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Meguel Sumlin works details into his piece during the Temecula Street Painting Festival on Sat. June 21, 2014.
Meguel Sumlin works details into his piece during the Temecula Street Painting Festival on Sat. June 21, 2014.
First time street painting participant Mek Roberts shields herself from the sun as she lays bright colors on the asphalt in front of the Temecula Civic Center on Sat. June 21, 2014.
First time street painting participant Mek Roberts shields herself from the sun as she lays bright colors on the asphalt in front of the Temecula Civi...
Completed street painting titled ‘Maleficent’ by artist Shawndell Smith (2014 People’s Choice winner).
Completed street painting titled ‘Maleficent’ by artist Shawndell Smith (2014 People’s Choice winner).
Completed street painting by artists Gayle and Dan DuRivage.
Completed street painting by artists Gayle and Dan DuRivage.
Candice Landsberg, works on her chiropractor inspired creation during the Temecula Street Painting Festival on Sat. June 21, 2014.
Candice Landsberg, works on her chiropractor inspired creation during the Temecula Street Painting Festival on Sat. June 21, 2014.
Marc Alvarez uses a stick with chalk secured at the end to make working on his creation easier during the 2014 Temecula Street Painting Festival.
Marc Alvarez uses a stick with chalk secured at the end to make working on his creation easier during the 2014 Temecula Street Painting Festival.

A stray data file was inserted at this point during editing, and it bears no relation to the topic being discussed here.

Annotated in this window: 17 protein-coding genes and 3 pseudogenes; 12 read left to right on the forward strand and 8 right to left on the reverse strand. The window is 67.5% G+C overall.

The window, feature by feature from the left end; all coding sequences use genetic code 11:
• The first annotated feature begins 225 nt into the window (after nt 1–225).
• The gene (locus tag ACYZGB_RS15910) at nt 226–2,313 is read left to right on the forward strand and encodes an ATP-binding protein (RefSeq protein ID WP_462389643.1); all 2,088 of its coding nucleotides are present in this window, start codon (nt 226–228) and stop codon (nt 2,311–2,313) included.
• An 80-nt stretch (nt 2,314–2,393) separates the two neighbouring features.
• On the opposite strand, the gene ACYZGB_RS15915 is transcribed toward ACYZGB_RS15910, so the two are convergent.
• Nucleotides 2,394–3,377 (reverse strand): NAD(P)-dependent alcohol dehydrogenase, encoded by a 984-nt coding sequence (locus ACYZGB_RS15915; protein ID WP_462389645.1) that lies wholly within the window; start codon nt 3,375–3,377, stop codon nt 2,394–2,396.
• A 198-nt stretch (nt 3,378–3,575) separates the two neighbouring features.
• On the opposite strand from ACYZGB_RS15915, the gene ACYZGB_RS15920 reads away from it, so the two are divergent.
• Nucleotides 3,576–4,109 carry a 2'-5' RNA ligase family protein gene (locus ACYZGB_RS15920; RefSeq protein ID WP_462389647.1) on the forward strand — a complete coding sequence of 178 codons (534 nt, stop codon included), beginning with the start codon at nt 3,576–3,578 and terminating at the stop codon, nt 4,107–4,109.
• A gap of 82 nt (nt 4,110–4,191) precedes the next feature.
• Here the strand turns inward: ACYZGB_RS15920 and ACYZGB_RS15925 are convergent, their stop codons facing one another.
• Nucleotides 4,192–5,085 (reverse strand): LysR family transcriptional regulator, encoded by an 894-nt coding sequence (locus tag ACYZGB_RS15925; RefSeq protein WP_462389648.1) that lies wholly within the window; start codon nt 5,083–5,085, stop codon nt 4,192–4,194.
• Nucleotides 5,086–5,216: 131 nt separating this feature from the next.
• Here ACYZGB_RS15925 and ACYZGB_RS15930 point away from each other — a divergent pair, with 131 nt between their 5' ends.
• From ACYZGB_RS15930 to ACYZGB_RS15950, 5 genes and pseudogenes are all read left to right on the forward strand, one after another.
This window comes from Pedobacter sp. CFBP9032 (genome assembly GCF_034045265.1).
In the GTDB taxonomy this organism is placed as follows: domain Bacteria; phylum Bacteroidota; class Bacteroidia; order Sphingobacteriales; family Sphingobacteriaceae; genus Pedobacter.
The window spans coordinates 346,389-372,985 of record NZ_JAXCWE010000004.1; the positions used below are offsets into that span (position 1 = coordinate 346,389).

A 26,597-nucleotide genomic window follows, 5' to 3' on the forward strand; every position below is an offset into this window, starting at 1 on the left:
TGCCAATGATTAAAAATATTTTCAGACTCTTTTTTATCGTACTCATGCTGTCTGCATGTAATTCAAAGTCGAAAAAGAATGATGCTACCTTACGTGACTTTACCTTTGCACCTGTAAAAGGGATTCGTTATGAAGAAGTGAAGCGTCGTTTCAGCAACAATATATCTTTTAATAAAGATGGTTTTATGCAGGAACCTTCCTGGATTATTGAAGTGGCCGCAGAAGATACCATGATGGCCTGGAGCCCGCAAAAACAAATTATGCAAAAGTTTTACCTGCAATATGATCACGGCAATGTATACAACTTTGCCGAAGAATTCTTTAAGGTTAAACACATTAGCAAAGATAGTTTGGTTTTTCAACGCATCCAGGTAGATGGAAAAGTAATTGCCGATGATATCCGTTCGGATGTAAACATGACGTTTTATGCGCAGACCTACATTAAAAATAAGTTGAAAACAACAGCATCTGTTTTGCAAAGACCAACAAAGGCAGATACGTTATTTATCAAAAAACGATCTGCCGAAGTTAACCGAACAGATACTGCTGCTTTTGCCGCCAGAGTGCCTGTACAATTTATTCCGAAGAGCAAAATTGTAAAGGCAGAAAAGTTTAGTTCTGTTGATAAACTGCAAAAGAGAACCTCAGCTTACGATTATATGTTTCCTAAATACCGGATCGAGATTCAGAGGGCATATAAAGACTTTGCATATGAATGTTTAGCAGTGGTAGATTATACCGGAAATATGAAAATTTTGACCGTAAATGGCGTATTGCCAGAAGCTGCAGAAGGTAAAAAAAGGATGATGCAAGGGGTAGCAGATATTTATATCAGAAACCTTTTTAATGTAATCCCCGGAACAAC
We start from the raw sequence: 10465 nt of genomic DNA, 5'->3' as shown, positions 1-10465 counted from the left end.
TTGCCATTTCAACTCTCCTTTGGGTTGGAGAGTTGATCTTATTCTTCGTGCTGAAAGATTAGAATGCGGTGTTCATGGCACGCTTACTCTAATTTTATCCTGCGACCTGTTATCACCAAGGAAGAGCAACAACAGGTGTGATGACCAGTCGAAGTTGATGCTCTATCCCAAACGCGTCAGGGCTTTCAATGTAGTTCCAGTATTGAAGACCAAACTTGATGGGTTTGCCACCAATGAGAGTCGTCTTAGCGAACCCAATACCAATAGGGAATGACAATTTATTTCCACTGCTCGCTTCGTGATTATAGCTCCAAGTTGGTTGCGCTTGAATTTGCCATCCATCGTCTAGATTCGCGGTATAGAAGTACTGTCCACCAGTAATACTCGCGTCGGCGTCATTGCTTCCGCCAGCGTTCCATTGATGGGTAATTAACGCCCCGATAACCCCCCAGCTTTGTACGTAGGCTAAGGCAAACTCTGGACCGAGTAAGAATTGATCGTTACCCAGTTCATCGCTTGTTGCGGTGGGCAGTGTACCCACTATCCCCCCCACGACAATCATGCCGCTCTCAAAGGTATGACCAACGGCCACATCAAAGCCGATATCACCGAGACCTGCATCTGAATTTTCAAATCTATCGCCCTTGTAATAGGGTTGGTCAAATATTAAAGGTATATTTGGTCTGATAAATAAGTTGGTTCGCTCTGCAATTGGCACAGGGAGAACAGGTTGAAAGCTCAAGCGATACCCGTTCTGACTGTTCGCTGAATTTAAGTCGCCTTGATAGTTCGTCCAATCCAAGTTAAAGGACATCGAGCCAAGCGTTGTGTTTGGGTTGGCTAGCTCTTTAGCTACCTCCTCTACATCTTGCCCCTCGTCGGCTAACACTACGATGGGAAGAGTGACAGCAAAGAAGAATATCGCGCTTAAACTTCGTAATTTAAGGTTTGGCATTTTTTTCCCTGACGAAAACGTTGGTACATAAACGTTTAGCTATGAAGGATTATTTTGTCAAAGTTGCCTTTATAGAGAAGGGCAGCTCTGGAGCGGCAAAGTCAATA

People’s Choice winner Shawndell Smith works in details on her ‘Maleficent’ inspired piece during the Temecula Street Painting Festival on Sat. June 21, 2014.
People’s Choice winner Shawndell Smith works in details on her ‘Maleficent’ inspired piece during the Temecula Street Painting Festival on Sat. June 2...
Intensity All Stars Lithium and C4 squad cheerleaders from left: Trevor Knott, Annalise Valenzuela and Allison Arnold, work on their cheerleading inspired street painting in Old Town Temecula on Sat. June 21, 2014.
Intensity All Stars Lithium and C4 squad cheerleaders from left: Trevor Knott, Annalise Valenzuela and Allison Arnold, work on their cheerleading insp...
Allison Arnold, 14, shows her chalky blue palms during the Temecula Street Painting Festival
Allison Arnold, 14, shows her chalky blue palms during the Temecula Street Painting Festival
2014 best of show winner Lisa Owen-Lynch works details into her Princess Leia inspired street painting on Sat. June 21, 2014.
2014 best of show winner Lisa Owen-Lynch works details into her Princess Leia inspired street painting on Sat. June 21, 2014.
Aaron Wheeler lays bold vibrant colors into his surf inspired street painting on Sat. June 21, 2014.
Aaron Wheeler lays bold vibrant colors into his surf inspired street painting on Sat. June 21, 2014.
Completed street painting titled ‘Two Hearts, One Dream’ by artist Maddie Meyer 15, (2014 Best Youth 14-18 winner and Best Theme winner).
Completed street painting titled ‘Two Hearts, One Dream’ by artist Maddie Meyer 15, (2014 Best Youth 14-18 winner and Best Theme winner).
Completed street painting by artist Meguel Sumlin.
Completed street painting by artist Meguel Sumlin.
Completed street painting titled ‘Dream with Eyes Open’ by artist Cecelia Linayao (2014 Honorable Mention).
Completed street painting titled ‘Dream with Eyes Open’ by artist Cecelia Linayao (2014 Honorable Mention).

Old Town gets splashed with color in diverse, eclectic arts weekend


Friday, June 27th, 2014
Issue 26, Volume 18.
Tim O'Leary
Staff Writer


Thousands of area residents looked on or participated in a string of eclectic arts events that unfolded last weekend in Old Town Temecula.